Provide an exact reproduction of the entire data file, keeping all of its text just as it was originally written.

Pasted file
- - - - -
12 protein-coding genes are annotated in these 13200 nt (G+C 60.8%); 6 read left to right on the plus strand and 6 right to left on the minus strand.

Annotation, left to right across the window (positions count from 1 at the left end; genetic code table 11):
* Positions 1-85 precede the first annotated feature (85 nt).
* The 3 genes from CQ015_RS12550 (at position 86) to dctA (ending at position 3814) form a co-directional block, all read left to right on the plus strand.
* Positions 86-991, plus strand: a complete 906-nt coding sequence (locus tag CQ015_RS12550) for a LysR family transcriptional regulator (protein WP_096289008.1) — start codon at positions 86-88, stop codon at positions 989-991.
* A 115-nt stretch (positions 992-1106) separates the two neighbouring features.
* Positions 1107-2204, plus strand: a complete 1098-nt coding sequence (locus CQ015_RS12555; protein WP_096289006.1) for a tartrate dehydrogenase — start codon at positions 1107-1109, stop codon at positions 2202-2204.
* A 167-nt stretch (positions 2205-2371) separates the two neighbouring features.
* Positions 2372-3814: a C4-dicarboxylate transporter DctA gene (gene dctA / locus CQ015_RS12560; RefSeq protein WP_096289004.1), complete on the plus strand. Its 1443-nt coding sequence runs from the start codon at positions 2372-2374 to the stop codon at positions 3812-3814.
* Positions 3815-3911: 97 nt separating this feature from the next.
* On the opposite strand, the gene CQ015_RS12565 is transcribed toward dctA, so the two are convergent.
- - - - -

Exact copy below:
12 protein-coding genes are annotated in these 13200 nt (G+C 60.8%); 6 read left to right on the plus strand and 6 right to left on the minus strand.

Annotation, left to right across the window (positions count from 1 at the left end; genetic code table 11):
* Positions 1-85 precede the first annotated feature (85 nt).
* The 3 genes from CQ015_RS12550 (at position 86) to dctA (ending at position 3814) form a co-directional block, all read left to right on the plus strand.
* Positions 86-991, plus strand: a complete 906-nt coding sequence (locus tag CQ015_RS12550) for a LysR family transcriptional regulator (protein WP_096289008.1) — start codon at positions 86-88, stop codon at positions 989-991.
* A 115-nt stretch (positions 992-1106) separates the two neighbouring features.
* Positions 1107-2204, plus strand: a complete 1098-nt coding sequence (locus CQ015_RS12555; protein WP_096289006.1) for a tartrate dehydrogenase — start codon at positions 1107-1109, stop codon at positions 2202-2204.
* A 167-nt stretch (positions 2205-2371) separates the two neighbouring features.
* Positions 2372-3814: a C4-dicarboxylate transporter DctA gene (gene dctA / locus CQ015_RS12560; RefSeq protein WP_096289004.1), complete on the plus strand. Its 1443-nt coding sequence runs from the start codon at positions 2372-2374 to the stop codon at positions 3812-3814.
* Positions 3815-3911: 97 nt separating this feature from the next.
* On the opposite strand, the gene CQ015_RS12565 is transcribed toward dctA, so the two are convergent.